TYPES OF JOURNAL ARTICLES
Different types of papers are published in medical and dental journals. One should be aware of each kind; especially, when one is looking for a specific type of an article. Table 2 gives different categories of papers published in journals.
Types of articles published in a journal
In general, scientific literature can be primary or secondary. Reports of original research form the “primary literature”, the “core” of scientific publications. These are the articles written to present findings on new scientific discoveries or describe earlier work to acknowledge it and place new findings in the proper perspective. “Secondary literature” includes review articles, books, editorials, practice guidelines, and other forms of publication in which original research information is reviewed. An article published in a peer-reviewed journal is more valued than one which is not.
An original research article should consist of the following headings: Structured abstract, introduction, methods, results, and discussion (IMRAD) and may be Randomized Control Trial (RCT), Controlled Clinical Trial (CCT), Experiment, Survey, and Case-control or Cohort study. Reviews could be non-systematic (narrative) or systematic. A narrative review is a broad overview of a topic without any specific question, more or less an update, and qualitative summary. On the other hand, a systematic review typically addresses a specific question about a topic, details the methods by which papers were identified in the literature, uses predetermined criteria for selection of papers to be included in the review, and qualitatively evaluates them. A meta-analysis is a type of systematic review in which numeric results of several separate studies are statistically combined to determine the outcome of a specific research question.[7–9] Some are invited reviews, requested by the Editor, from an expert in a particular field of study.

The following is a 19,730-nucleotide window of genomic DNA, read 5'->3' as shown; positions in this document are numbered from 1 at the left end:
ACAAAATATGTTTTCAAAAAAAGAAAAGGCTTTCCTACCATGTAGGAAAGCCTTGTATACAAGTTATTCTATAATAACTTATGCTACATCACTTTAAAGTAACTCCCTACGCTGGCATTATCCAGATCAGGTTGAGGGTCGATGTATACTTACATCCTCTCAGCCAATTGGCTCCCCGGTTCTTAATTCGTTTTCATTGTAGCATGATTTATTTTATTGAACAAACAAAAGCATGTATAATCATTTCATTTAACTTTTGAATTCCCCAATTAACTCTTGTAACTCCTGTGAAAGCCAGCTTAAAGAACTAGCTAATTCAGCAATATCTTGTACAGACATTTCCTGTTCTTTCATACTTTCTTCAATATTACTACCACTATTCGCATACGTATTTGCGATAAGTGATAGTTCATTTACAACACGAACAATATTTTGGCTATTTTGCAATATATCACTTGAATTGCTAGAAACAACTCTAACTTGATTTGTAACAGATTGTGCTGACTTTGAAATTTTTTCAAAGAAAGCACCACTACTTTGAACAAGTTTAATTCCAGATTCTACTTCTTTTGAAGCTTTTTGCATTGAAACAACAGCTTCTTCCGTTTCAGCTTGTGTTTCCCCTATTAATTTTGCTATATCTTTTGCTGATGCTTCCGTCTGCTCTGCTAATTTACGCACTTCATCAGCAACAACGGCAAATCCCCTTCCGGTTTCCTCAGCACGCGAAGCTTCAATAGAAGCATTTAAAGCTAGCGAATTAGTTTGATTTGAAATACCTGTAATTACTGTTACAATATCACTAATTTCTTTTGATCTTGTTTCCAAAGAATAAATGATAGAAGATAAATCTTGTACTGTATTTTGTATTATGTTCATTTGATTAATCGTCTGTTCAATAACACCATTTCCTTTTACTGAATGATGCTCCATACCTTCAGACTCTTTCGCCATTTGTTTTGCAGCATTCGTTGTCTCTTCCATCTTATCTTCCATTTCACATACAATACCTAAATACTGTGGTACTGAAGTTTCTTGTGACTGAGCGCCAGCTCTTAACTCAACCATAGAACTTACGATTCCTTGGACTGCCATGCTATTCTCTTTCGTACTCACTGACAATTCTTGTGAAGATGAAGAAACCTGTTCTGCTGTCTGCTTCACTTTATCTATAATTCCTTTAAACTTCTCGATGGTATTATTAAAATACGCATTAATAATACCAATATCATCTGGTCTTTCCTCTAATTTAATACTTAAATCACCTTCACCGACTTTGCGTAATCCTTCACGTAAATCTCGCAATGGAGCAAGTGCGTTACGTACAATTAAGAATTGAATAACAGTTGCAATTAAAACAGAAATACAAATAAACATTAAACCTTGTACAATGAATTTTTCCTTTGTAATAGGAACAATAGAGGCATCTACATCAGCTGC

A case study is a report of a single clinical case, whereas, a case series is a description of a number of such cases. Case reports and case series are description of disease (s) generally considered rare or report of heretofore unknown or unusual findings in a well-recognized condition, unique procedure, imaging technique, diagnostic test, or treatment method. Technical notes are description of new, innovative techniques, or modifications to existing procedures. A pictorial essay is a teaching article with images and legends but has limited text. Commentary is a short article on an author's personal opinion of a specific topic and could be controversial. An editorial, written by the editor of the journal or invited, can be perspective (about articles published in that particular issue) or persuasive (arguing a specific point of view). Other articles published in a journal include letters to the editor, book reviews, conference proceedings and abstracts, and abstracts from other journals.
WHAT TO READ IN A JOURNAL? – CHOOSING THE RIGHT ARTICLE
Not all research articles published are excellent, and it is pragmatic to decide if the quality of the study warrants reading of the manuscript. The first step for a reader is to choose a right article for reading, depending on one's individual requirement. The next step is to read the selected article methodically and efficiently. A simple decision-making flowchart is depicted in [Figure 1], which helps one to decide the type of article to select. This flowchart is meant for one who has a specific intent of choosing a particular type of article and not for one who intends to browse through a journal.